The Pearl Oyster
by Paul Southgate, John Lucas
Pages: 562 2008
Edition: 1st., 2008
The plain outer surfaces of pearl oyster shells conceal the lustrous beauty of their mother-of-pearl lining. Pearl oysters of the family Pteriidae have been fi shed for thousands of years to satisfy human fascination with mother-of-pearl, an activity which
occasionally uncovered rare and highly prized natural pearls. In the early 1900s, the ability of pearl oyster tissue to secrete mother-of-pearl was harnessed for production of cultured pearls. This process, which has changed little since, provides the basis for a cultured marine pearl industry with a current value of around US$ 500 million per annum.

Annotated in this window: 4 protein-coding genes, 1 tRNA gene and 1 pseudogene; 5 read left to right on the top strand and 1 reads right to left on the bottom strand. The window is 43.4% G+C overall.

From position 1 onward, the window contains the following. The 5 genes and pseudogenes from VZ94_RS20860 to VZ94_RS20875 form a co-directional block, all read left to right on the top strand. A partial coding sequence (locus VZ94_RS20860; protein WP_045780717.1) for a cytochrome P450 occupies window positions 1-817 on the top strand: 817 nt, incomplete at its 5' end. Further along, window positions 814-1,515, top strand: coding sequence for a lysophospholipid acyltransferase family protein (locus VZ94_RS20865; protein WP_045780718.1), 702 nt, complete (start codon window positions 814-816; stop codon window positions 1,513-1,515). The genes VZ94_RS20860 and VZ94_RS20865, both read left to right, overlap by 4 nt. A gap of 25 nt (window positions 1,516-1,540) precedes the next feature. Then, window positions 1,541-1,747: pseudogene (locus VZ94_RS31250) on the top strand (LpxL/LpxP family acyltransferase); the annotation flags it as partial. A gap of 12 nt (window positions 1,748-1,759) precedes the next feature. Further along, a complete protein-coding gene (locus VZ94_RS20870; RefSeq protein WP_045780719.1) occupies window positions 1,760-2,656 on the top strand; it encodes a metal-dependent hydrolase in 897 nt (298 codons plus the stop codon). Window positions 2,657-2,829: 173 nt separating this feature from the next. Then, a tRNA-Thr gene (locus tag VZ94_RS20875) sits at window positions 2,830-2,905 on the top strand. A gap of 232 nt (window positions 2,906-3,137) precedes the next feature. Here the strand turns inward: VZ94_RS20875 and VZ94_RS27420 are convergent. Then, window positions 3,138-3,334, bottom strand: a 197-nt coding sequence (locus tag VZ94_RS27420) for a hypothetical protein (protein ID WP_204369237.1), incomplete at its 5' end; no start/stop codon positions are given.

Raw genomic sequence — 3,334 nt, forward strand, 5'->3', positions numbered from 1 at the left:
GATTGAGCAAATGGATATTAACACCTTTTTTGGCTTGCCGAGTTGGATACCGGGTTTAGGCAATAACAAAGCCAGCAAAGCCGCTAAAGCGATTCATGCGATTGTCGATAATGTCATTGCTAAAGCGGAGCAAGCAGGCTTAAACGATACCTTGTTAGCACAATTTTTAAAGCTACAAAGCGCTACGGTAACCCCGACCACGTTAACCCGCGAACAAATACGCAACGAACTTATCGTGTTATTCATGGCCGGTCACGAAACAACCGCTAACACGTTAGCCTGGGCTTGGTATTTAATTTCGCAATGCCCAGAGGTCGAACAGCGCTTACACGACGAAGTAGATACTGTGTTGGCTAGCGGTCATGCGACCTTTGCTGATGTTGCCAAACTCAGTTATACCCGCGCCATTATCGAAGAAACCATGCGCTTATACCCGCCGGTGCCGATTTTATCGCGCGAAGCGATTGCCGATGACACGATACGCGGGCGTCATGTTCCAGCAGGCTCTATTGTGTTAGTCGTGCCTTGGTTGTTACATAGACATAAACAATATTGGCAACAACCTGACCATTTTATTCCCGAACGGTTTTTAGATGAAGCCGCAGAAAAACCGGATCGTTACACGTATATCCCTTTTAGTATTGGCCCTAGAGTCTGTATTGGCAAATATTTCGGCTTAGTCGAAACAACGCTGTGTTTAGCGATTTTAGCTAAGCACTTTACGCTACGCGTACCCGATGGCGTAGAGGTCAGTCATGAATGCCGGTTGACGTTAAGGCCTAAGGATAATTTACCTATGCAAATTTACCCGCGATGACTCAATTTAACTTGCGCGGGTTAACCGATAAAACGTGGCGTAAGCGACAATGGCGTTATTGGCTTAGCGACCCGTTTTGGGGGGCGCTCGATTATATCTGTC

Exploitation of pearl oysters by fi shermen seeking natural pearls and mother-ofpearl, or by pearl farmers, has a rich and fascinating history and the modern pearling industry does not necessarily refl ect the past glories of some countries. While many of us associate pearls with fashionable jewelry-shop windows and glossy magazines, it is an industry which also offers economic opportunities to coastal communities in less developed countries; an industry which involves individuals, co-operatives and families, as well as large multinational companies. This book presents an overview of the utilization of pearl oysters through history, from ancient pearl fi sheries to modern pearl farming.
The Pearl Oyster.jpg